There are many reasons why businesses are not yet ready to adopt this sort of approach. For a start, companies have made investments in IT equipment and datacentres that they're not quite ready to write off just yet. Then there are the huge problems of security and compliance to crack - a survey from Rackspace last year revealed that 87 percent of companies weren't prepared to share their server with another company, that's a lot of reluctance to crack. Finally, companies have to look at how all the legacy data on their systems is going be used - will it just be abandoned?
At the service provider's end, there are the problems of building data centres large enough to support hundreds or thousands of businesses; there's the issue of supplying the power to those centres and then you have to find staff for them.
But above all, the nature of business will have to change. We still operate in the same way as Victorians did, travelling long miles to get to the office at 9.00, like 21st century Pooters until it's time to go home. Large numbers of us could already work from home but we don't, simply because we need to be in the office for meetings or to to talk to colleagues.
And if there's a need to gather in an office, then there will be people who will be needed to take an outside connection and set up a network, someone to scramble on the floor, someone to install software on PCs, someone to fix the software screw-ups, someone to hit the printer when it breaks down - an IT department in other words. Who else is going to do this? It's too fanciful to suggest that the users would fix their own problems -in fact, talk to any IT person and he - and it normally is a he - will tell you that the users are the problem. It's true that some companies are looking to a future where the users will have more control over their PCs - petrochemical company BP is running such a trial right now - but these are still early days for such frivolities.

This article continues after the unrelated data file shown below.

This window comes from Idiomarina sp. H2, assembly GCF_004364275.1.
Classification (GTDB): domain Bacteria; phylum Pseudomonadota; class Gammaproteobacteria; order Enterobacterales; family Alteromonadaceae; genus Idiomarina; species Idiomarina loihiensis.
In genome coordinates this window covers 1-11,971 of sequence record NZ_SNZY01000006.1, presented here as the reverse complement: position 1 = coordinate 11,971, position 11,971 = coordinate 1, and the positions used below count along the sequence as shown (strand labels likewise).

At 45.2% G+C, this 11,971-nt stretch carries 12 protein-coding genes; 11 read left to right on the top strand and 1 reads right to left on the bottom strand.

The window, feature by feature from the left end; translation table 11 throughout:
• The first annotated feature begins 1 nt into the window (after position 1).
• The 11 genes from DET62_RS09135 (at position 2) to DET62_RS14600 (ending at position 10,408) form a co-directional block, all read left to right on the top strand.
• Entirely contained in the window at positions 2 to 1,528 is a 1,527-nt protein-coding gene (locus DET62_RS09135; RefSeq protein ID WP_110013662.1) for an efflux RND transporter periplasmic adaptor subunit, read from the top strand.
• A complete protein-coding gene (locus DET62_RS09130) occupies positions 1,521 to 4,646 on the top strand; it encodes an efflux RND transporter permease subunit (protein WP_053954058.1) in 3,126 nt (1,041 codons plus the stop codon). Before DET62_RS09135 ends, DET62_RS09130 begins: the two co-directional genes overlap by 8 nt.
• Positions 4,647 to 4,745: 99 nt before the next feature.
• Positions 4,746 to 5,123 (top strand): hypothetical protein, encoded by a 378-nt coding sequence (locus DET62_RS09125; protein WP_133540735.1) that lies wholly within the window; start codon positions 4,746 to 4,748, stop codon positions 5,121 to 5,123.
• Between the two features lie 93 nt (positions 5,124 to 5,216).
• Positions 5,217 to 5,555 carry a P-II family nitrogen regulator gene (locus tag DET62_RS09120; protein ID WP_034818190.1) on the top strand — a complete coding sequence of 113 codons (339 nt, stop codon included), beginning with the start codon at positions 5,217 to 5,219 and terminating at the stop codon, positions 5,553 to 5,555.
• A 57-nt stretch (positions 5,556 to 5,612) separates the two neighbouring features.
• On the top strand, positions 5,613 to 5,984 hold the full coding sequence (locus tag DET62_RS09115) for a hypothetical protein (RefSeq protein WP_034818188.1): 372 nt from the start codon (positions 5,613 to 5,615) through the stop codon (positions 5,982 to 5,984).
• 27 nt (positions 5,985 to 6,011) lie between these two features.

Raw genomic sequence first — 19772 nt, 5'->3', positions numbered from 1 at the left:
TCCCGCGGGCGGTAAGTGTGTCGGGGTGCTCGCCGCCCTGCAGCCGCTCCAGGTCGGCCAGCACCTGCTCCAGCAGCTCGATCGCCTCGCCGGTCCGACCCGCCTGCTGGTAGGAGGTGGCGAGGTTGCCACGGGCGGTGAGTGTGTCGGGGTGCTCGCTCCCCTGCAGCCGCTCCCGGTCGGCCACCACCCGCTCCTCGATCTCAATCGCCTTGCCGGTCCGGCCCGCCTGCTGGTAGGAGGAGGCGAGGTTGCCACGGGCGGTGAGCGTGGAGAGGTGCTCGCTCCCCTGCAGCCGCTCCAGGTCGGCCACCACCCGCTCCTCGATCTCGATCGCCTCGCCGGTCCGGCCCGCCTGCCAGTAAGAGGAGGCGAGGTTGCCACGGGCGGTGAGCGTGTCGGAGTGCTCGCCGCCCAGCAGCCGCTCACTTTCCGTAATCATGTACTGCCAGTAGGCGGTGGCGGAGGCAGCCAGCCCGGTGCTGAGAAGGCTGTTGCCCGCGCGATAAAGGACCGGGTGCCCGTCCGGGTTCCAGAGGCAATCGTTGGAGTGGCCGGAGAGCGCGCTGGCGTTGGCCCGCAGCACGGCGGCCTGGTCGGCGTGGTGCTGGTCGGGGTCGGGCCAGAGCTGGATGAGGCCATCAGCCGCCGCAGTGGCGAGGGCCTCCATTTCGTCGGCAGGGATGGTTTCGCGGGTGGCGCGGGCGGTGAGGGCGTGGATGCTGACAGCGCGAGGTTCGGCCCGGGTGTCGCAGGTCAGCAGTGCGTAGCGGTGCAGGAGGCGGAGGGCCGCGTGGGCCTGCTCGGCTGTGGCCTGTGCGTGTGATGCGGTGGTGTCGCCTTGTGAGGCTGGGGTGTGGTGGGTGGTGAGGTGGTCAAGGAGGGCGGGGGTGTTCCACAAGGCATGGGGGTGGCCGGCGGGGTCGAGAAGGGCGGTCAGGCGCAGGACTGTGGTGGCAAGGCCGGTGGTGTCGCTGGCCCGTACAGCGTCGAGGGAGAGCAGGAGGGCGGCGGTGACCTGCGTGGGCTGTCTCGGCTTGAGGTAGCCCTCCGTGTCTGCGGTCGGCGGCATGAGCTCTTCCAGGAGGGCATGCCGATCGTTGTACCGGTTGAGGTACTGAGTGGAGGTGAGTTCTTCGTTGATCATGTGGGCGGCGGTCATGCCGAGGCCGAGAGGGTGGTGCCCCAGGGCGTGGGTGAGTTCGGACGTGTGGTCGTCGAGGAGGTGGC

Chinese communist politician Zhou Enlaii said when questioned on the repercussions of the French Revolution that it was "too soon to tell". That's how I feel about the effects of the Internet cloud on business: there's no doubt that it will radically transform business; there's no doubt that the IT departments will look very different in ten years time and even more different in 25 years. I'm with Nicholas Carr on this - we're at the start of a revolution in the way we work and the way IT is used but only at the start, we're talking about a longer time-frame than five years.
But what of Charles Black's Nasstar - will that company look the same? I think he's right that more companies will look to use hosted software but where will these hosted companies be sited? What's to stop a company accessing its software from a datacentre in India, or Albania, or Vietnam or wherever costs are lowest? Land, electricity, buildings and staff will certainly be considerably cheaper away from the UK so even if Black's predictions are proved correct, would he be the beneficiary?
There's certainly movement towards the idea of utility computing but at the moment, there are just pockets. Do you think your company is ready to look at the idea or maybe you already are - we'd love to hear about your experiences.